J.Jpn. Surg. Soc.. 110(1): 12-16, 2009
INFECTED AORTIC ANEURYSMS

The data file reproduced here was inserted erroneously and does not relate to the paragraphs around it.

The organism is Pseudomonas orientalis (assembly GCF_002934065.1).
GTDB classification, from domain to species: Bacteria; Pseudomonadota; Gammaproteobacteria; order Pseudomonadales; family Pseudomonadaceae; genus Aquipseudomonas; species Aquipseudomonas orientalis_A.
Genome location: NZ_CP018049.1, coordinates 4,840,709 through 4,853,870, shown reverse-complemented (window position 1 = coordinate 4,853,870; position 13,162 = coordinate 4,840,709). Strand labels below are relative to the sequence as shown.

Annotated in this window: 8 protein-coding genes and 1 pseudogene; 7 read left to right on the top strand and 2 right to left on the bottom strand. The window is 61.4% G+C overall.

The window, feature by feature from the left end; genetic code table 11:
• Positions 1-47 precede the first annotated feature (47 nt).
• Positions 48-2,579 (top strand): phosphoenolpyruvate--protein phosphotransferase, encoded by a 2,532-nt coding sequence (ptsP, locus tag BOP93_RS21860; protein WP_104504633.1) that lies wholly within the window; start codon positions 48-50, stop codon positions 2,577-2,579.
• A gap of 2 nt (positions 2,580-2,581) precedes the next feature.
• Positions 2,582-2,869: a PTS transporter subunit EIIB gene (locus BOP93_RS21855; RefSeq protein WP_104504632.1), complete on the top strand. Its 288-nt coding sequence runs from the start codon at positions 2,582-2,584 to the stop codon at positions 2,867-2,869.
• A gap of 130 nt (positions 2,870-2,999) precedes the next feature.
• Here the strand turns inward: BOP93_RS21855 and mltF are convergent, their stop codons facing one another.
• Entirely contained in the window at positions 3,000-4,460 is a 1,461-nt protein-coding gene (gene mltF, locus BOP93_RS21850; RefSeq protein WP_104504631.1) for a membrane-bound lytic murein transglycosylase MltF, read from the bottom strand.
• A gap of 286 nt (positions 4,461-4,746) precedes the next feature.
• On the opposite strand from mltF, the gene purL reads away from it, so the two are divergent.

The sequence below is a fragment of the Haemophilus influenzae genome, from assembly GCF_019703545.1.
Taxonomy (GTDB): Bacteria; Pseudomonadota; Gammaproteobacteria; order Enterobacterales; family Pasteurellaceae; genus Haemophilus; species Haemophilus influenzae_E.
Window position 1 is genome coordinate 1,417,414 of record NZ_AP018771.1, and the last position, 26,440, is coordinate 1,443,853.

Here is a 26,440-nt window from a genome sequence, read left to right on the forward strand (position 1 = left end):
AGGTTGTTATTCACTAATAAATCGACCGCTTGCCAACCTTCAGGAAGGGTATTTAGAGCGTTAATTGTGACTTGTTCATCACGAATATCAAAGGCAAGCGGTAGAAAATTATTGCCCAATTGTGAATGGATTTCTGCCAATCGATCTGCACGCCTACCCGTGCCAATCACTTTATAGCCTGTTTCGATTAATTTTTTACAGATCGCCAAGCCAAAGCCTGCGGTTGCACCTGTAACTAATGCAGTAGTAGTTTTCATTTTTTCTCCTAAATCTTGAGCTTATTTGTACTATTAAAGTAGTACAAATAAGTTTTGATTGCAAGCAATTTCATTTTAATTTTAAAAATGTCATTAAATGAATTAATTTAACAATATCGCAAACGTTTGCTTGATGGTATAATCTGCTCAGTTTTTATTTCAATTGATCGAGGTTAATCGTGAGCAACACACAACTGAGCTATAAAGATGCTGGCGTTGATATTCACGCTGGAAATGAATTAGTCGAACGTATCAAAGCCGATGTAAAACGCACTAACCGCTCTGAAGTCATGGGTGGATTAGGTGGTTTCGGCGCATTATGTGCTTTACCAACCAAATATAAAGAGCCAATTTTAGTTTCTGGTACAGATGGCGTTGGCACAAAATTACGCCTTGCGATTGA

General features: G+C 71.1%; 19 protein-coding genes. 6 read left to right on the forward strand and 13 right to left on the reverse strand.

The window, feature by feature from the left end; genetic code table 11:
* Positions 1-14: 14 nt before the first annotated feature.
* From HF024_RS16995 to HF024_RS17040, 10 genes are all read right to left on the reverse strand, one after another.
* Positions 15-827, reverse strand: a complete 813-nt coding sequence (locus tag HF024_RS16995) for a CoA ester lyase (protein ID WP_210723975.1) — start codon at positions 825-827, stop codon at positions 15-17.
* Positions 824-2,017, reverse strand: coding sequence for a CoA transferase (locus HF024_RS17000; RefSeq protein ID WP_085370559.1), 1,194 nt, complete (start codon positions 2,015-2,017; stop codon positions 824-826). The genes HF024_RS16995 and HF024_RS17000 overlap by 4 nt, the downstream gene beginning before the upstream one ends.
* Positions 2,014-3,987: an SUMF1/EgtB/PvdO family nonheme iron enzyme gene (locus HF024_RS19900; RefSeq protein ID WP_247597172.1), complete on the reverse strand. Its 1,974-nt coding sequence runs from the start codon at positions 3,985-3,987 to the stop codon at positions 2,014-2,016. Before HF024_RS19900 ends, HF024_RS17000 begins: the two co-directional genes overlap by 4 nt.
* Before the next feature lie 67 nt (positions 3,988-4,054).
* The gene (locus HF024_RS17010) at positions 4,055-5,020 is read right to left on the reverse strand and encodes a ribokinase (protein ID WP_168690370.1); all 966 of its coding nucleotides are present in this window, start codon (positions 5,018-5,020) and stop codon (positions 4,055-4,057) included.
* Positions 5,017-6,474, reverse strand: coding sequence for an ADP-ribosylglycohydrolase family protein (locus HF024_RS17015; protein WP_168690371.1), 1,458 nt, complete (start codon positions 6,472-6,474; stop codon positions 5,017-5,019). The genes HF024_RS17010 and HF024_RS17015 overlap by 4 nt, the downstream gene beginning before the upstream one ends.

Infected aortic aneurysms are rare and associated with a high risk of rupture. Diagnosis may sometimes be difficult when the signs of infection are controlled by antibiotic therapy. Blood cultures are negative in 30-50% of cases. Radiologically, saccular and multilobulated aneurysms are typical. The most common microorganisms include Salmonella and Staphylococcus sp. Controversy exists regarding the optimal management of this condition, which includes the route of revascularization (in situ vs. extraanatomic), selection of graft materials (Dacron with or without antimicrobial treatment, expanded polytetrafluoroethylene, autologous vein, or homograft), and indications for stent grafts. Omental transfer appears useful to control local infection. The early mortality rate after open surgery depends on patient condition, aneurysm location, and infective microorganisms, and ranges from 11% to 36%. Late aneurysm-related events are common, occurring in 3% to 14% of patients. Although a lower early mortality rate (around 5%) is reported with stent grafts, late aneurysm-related events are more frequent, reaching 20% at a mean follow-up of 15 months. The prognosis after stent grafting is poor in the presence of persistent infection, with a 1-year survival rate of 39%, although good results can be expected when patients are in stable condition and infection is controlled at the time of implantation.
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